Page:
# 13 Templates [temp]

## 13.5 Template constraints [temp.constr]

### 13.5.2 Constraints [temp.constr.constr]

#### 13.5.2.1 General [temp.constr.constr.general]

A constraint is a sequence of logical operations and operands that specifies requirements on template arguments.
The operands of a logical operation are constraints.
There are four different kinds of constraints:
In order for a constrained template to be instantiated ([temp.spec]), its associated constraints shall be satisfied as described in the following subclauses.
[Note 1:
Forming the name of a specialization of a class template, a variable template, or an alias template ([temp.names]) requires the satisfaction of its constraints.
Overload resolution requires the satisfaction of constraints on functions and function templates.
— end note]

#### 13.5.2.2 Logical operations [temp.constr.op]

There are two binary logical operations on constraints: conjunction and disjunction.
[Note 1:
These logical operations have no corresponding C++ syntax.
For the purpose of exposition, conjunction is spelled using the symbol  ∧  and disjunction is spelled using the symbol  ∨ .
The operands of these operations are called the left and right operands.
In the constraint A  ∧ B, A is the left operand, and B is the right operand.
— end note]
A conjunction is a constraint taking two operands.
To determine if a conjunction is satisfied, the satisfaction of the first operand is checked.
If that is not satisfied, the conjunction is not satisfied.
Otherwise, the conjunction is satisfied if and only if the second operand is satisfied.
A disjunction is a constraint taking two operands.
To determine if a disjunction is satisfied, the satisfaction of the first operand is checked.
If that is satisfied, the disjunction is satisfied.
Otherwise, the disjunction is satisfied if and only if the second operand is satisfied.
[Example 1: template<typename T> constexpr bool get_value() { return T::value; } template<typename T> requires (sizeof(T) > 1) && (get_value<T>()) void f(T); // has associated constraint sizeof(T) > 1  ∧  get_value<T>() void f(int); f('a'); // OK, calls f(int)
In the satisfaction of the associated constraints of f, the constraint sizeof(char) > 1 is not satisfied; the second operand is not checked for satisfaction.
— end example]
[Note 2:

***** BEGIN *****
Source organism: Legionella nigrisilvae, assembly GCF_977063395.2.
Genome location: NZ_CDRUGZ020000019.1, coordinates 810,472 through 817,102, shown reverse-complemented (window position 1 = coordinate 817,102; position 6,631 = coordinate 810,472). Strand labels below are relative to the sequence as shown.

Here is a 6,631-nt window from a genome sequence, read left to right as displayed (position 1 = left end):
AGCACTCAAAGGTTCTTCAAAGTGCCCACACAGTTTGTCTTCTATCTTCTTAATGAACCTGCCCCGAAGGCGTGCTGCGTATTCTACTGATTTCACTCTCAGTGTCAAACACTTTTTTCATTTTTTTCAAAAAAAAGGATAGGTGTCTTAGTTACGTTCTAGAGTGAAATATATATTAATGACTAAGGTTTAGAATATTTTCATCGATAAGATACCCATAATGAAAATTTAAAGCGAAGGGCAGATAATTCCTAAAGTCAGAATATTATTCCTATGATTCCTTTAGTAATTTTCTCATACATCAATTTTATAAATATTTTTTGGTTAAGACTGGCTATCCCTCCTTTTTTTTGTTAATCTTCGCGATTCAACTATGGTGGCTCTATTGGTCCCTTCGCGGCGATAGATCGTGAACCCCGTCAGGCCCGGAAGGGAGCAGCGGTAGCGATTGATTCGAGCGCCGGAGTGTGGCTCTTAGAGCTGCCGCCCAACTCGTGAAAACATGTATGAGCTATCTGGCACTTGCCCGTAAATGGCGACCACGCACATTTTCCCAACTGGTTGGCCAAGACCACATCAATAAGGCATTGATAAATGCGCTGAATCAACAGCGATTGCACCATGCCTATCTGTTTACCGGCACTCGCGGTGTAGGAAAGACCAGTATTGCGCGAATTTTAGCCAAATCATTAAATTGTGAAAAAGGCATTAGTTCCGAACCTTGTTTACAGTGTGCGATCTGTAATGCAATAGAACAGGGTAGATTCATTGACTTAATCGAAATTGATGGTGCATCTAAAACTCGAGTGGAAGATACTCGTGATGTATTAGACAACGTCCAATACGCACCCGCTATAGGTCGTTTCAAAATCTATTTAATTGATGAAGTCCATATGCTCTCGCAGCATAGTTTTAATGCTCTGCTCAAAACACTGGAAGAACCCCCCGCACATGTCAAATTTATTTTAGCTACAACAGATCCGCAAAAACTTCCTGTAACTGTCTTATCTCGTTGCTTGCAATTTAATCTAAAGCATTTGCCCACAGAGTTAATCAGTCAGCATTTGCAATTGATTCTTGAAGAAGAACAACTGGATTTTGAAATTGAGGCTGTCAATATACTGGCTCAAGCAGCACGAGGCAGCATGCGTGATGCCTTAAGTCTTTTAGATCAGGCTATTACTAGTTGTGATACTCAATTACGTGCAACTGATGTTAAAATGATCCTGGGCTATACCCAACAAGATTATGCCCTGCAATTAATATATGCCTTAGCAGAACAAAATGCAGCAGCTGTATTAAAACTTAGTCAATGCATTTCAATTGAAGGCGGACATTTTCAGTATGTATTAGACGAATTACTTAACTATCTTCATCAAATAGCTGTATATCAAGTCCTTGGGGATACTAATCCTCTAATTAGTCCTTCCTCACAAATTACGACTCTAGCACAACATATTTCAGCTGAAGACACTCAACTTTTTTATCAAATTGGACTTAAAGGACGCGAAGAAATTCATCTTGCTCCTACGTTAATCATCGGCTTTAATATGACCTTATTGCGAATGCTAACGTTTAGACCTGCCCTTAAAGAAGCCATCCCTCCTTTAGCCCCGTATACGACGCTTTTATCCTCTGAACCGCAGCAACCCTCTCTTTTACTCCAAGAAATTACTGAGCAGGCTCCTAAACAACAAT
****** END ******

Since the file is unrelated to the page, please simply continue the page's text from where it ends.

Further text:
A logical negation expression ([expr.unary.op]) is an atomic constraint; the negation operator is not treated as a logical operation on constraints.
As a result, distinct negation constraint-expressions that are equivalent under [temp.over.link] do not subsume one another under [temp.constr.order].
Furthermore, if substitution to determine whether an atomic constraint is satisfied ([temp.constr.atomic]) encounters a substitution failure, the constraint is not satisfied, regardless of the presence of a negation operator.
Here, requires (!sad<typename T​::​type>) requires that there is a nested type that is not sad, whereas requires (!sad_nested_type<T>) requires that there is no sad nested type.
— end example]
— end note]

#### 13.5.2.3 Atomic constraints [temp.constr.atomic]

An atomic constraint is formed from an expression E and a mapping from the template parameters that appear within E to template arguments that are formed via substitution during constraint normalization in the declaration of a constrained entity (and, therefore, can involve the unsubstituted template parameters of the constrained entity), called the parameter mapping ([temp.constr.decl]).
[Note 1:
Atomic constraints are formed by constraint normalization.
— end note]
Two atomic constraints, and , are identical if they are formed from the same appearance of the same expression and if, given a hypothetical template A whose template-parameter-list consists of template-parameters corresponding and equivalent ([temp.over.link]) to those mapped by the parameter mappings of the expression, a template-id naming A whose template-arguments are the targets of the parameter mapping of is the same ([temp.type]) as a template-id naming A whose template-arguments are the targets of the parameter mapping of .